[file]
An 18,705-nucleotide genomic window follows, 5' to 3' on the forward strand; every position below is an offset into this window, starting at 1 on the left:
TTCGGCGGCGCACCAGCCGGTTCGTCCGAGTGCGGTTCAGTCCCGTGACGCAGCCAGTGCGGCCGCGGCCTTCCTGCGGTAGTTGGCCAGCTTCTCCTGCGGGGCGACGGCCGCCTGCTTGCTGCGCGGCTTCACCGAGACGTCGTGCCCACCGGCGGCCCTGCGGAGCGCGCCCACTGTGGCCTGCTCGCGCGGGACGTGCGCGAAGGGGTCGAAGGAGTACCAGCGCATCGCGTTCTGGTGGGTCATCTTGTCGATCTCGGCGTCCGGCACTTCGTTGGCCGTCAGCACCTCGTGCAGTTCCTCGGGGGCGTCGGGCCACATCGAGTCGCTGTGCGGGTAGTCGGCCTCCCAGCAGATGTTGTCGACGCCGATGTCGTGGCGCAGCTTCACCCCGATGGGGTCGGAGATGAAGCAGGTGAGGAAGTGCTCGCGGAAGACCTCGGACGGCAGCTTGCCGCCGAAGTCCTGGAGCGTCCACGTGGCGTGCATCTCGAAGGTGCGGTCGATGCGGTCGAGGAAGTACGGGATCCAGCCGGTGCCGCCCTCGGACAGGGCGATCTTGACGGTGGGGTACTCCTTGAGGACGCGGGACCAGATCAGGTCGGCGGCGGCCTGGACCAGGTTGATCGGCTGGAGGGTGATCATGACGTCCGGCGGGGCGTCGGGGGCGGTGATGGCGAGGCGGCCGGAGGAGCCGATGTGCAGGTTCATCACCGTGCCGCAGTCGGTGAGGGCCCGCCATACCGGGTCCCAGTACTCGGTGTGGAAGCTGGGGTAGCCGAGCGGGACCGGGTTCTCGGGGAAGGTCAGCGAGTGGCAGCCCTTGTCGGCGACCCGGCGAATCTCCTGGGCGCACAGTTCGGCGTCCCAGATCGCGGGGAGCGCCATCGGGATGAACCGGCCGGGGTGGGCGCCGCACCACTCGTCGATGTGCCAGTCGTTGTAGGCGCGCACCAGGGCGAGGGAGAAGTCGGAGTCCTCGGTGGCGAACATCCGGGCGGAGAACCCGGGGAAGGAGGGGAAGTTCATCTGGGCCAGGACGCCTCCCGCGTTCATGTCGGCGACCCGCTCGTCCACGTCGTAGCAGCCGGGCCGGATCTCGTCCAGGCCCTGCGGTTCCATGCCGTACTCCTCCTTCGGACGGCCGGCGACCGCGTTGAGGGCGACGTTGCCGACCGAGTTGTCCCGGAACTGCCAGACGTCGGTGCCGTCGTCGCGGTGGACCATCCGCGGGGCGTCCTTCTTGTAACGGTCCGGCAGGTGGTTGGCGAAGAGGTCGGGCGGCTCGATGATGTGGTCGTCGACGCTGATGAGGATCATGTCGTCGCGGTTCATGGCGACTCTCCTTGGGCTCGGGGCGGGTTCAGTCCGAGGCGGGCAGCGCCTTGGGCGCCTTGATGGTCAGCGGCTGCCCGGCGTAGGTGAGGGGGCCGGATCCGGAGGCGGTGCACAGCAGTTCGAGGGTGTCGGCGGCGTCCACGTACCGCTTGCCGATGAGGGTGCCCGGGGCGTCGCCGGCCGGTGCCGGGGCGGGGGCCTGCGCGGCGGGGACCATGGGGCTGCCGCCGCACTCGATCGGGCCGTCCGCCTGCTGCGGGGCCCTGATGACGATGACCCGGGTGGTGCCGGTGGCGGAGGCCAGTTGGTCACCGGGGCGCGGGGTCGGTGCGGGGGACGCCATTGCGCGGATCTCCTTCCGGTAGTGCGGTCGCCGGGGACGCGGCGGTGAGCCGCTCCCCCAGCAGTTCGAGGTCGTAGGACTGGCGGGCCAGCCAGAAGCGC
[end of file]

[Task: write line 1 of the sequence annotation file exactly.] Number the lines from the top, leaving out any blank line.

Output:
An 18,705-nucleotide genomic window follows, 5' to 3' on the forward strand; every position below is an offset into this window, starting at 1 on the left: